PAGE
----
By Betsy Simon
Feb 28, 2020
Indiana State University Professor Concetta DePaolo and her family will be well prepared with data – just like DePaolo likes it – when they head to Disney World.
That’s because DePaolo has incorporated a project involving Disney World ride wait times into her business statistics and business analytics classes, projects that allow students to work with real, not textbook, data sets.
“A main theme in all of my classes is that we don’t just do analysis for no reason. There’s a purpose behind it, and there are real questions that need to be answered that the data can help us answer. So when I do projects in my class I want them to be … real, big and messy,” she said. “It is more like what students will encounter in the real world.”
DePaolo, who began teaching at State in 2000, ran across a 2018 article on touringplans.com about publicly available datasets for Disney ride wait times, she admits she got excited.
“I love Disney and I’m a data geek, and I immediately realized I could incorporate this information in my classes.” DePaolo created two projects using the Disney datasets. The first project for her business analytics class involved using data from 2012 to 2019 for eleven rides; each ride contained information for about 200,000-300,000 recorded wait times. The datasets also included information about the days for which data was gathered – day of the week, parades and special events that day, temperature, precipitation, and percentage of school out in central Florida that day, for example.
The students in Fundamentals of Business Analytics used Tableau software to create data visualizations that allowed them to see how independent variables such as seasons, holidays, month, day of the week, time of day, special events at the park and “peak” ticket days, affected wait times.
“They found out that people shouldn’t go to Disney on New Year’s Eve because there are ridiculous waiting times, two to three times longer depending on the ride. They discovered that there’s a time at Disney World that they call “September low” because September is a slow season and wait times are low, so if you have choice of when to go to Disney, go in September. Also, very early or very late in the day are the lowest wait times,” DePaolo said.
The students worked in groups. Each group analyzed a different ride, then did PowerPoint presentations of their results and made recommendations based on their findings.
One learning objective of the project was for students to understand complexities involved in working with big data sets. In the real world, data sets are huge and information is constantly being added. “Students in the classroom setting tend to work with made up, smaller data sets, so what I try to do in my classes is to bring in real data as much as possible so they know it really is big and isn’t always clean,” DePaolo said.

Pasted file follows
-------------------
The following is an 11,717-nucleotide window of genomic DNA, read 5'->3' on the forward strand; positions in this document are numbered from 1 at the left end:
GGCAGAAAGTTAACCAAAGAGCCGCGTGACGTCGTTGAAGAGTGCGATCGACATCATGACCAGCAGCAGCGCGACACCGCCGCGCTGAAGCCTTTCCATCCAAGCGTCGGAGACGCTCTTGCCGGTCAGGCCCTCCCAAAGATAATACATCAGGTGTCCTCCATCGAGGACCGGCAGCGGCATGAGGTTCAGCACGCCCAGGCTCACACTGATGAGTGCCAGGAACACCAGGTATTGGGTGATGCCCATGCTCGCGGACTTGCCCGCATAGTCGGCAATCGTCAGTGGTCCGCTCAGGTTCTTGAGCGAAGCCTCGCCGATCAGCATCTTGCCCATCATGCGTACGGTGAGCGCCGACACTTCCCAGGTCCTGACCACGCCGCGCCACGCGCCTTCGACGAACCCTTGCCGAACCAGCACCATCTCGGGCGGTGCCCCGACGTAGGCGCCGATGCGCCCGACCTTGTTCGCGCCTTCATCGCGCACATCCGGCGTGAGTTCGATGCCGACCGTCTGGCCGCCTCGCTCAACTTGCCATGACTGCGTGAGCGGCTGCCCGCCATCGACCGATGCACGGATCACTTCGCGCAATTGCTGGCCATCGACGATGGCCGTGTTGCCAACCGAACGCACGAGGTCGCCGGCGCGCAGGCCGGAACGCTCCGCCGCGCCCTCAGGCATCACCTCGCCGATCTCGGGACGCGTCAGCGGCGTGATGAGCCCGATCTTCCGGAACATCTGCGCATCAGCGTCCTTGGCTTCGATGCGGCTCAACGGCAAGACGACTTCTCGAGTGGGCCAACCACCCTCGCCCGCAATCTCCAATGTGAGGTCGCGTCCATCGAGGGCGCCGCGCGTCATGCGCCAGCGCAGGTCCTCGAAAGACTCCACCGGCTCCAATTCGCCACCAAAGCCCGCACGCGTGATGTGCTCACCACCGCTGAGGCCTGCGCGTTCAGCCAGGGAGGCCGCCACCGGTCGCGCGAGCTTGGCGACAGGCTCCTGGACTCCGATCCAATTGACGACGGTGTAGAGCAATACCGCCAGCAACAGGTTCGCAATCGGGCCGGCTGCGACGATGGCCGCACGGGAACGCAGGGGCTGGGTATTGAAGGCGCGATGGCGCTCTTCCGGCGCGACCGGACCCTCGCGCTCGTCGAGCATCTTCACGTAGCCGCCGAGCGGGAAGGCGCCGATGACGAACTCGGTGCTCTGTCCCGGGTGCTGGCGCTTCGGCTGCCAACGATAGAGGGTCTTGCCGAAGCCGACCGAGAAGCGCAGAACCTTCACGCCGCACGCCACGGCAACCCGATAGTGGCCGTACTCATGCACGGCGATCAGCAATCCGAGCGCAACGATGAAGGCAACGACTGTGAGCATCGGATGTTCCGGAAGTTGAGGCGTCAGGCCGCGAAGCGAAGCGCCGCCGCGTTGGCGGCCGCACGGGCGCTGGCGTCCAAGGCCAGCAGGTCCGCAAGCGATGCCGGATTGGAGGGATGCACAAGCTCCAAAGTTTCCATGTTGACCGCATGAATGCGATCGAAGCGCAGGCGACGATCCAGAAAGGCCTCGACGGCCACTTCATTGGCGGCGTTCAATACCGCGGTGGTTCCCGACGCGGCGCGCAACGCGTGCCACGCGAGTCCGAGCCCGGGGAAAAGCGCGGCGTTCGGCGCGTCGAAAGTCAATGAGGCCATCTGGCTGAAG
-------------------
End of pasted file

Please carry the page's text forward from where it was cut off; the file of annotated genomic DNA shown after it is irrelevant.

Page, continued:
Working with big data is an in-demand skill that junior operations and supply chain management major Makayla Irish knows will benefit her future career.
“Being able to work with and understand a large data set, and in return provide data visualization, is so important in business,” said Irish, of Terre Haute. “Not everyone will have the skill to analyze data, so it is important to provide visualizations for others, such as colleagues, to understand what is happening with the data and draw decisions from there.”
“I think the most challenging part of working with big data sets for me was trying to understand everything that was given and know how to handle all of the diverse data that was present. There is so much data given, that it is hard to tie it all together and visualize what to do with it. But thankfully, we used a software that helped tremendously,” she said. “Tableau assisted us in creating visualizations of the data. It helped us further understand the large data sets and gave us visual representations of what was happening with the data.”
DePaolo also used the project as her capstone activity in her Master Teacher Certification process through State’s Faculty Center for Teaching Excellence. The culminating project involved her implementing the classroom activity, and then studying its effectiveness by gathering student comments and feedback. DePaolo is currently working with a colleague to publishing a case study on how these freely accessible datasets can be brought into the classroom.
“Teaching is my passion, so this is a way to bring my passion for teaching into research and scholarship. Publishing case studies on this topic also allows me to spread the idea to other professors to use in their classrooms.”
Story co-authored by Dr. Concetta DePaolo.